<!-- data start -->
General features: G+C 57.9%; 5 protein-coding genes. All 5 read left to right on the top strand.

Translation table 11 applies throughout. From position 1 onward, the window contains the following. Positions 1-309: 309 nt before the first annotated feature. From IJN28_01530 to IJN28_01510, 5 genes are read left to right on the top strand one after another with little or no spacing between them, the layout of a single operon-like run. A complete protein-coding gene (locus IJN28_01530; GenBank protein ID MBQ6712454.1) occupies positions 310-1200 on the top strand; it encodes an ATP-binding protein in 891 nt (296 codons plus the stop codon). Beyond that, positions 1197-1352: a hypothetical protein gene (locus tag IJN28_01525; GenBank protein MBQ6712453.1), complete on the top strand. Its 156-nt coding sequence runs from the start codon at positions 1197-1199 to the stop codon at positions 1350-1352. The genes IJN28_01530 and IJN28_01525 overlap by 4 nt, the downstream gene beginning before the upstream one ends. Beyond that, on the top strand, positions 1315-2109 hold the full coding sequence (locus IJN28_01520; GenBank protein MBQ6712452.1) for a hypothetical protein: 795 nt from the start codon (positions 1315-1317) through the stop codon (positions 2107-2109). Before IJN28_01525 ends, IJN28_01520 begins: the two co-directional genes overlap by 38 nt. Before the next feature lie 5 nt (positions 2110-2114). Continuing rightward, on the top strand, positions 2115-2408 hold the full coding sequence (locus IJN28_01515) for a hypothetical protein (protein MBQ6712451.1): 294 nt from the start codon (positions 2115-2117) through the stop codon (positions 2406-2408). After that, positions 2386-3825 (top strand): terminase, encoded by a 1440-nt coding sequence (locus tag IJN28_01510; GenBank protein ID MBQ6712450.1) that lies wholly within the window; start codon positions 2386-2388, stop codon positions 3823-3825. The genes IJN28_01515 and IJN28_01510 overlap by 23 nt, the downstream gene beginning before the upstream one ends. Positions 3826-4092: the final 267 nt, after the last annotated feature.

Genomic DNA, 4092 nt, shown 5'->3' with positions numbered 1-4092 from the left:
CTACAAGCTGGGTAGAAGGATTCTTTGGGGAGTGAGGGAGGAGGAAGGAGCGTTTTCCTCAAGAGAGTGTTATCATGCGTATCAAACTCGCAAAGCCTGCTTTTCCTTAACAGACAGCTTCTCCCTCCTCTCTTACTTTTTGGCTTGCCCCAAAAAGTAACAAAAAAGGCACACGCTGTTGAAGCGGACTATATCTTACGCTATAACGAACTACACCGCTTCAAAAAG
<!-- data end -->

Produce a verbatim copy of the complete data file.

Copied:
General features: G+C 57.9%; 5 protein-coding genes. All 5 read left to right on the top strand.

Translation table 11 applies throughout. From position 1 onward, the window contains the following. Positions 1-309: 309 nt before the first annotated feature. From IJN28_01530 to IJN28_01510, 5 genes are read left to right on the top strand one after another with little or no spacing between them, the layout of a single operon-like run. A complete protein-coding gene (locus IJN28_01530; GenBank protein ID MBQ6712454.1) occupies positions 310-1200 on the top strand; it encodes an ATP-binding protein in 891 nt (296 codons plus the stop codon). Beyond that, positions 1197-1352: a hypothetical protein gene (locus tag IJN28_01525; GenBank protein MBQ6712453.1), complete on the top strand. Its 156-nt coding sequence runs from the start codon at positions 1197-1199 to the stop codon at positions 1350-1352. The genes IJN28_01530 and IJN28_01525 overlap by 4 nt, the downstream gene beginning before the upstream one ends. Beyond that, on the top strand, positions 1315-2109 hold the full coding sequence (locus IJN28_01520; GenBank protein MBQ6712452.1) for a hypothetical protein: 795 nt from the start codon (positions 1315-1317) through the stop codon (positions 2107-2109). Before IJN28_01525 ends, IJN28_01520 begins: the two co-directional genes overlap by 38 nt. Before the next feature lie 5 nt (positions 2110-2114). Continuing rightward, on the top strand, positions 2115-2408 hold the full coding sequence (locus IJN28_01515) for a hypothetical protein (protein MBQ6712451.1): 294 nt from the start codon (positions 2115-2117) through the stop codon (positions 2406-2408). After that, positions 2386-3825 (top strand): terminase, encoded by a 1440-nt coding sequence (locus tag IJN28_01510; GenBank protein ID MBQ6712450.1) that lies wholly within the window; start codon positions 2386-2388, stop codon positions 3823-3825. The genes IJN28_01515 and IJN28_01510 overlap by 23 nt, the downstream gene beginning before the upstream one ends. Positions 3826-4092: the final 267 nt, after the last annotated feature.

Genomic DNA, 4092 nt, shown 5'->3' with positions numbered 1-4092 from the left:
CTACAAGCTGGGTAGAAGGATTCTTTGGGGAGTGAGGGAGGAGGAAGGAGCGTTTTCCTCAAGAGAGTGTTATCATGCGTATCAAACTCGCAAAGCCTGCTTTTCCTTAACAGACAGCTTCTCCCTCCTCTCTTACTTTTTGGCTTGCCCCAAAAAGTAACAAAAAAGGCACACGCTGTTGAAGCGGACTATATCTTACGCTATAACGAACTACACCGCTTCAAAAAG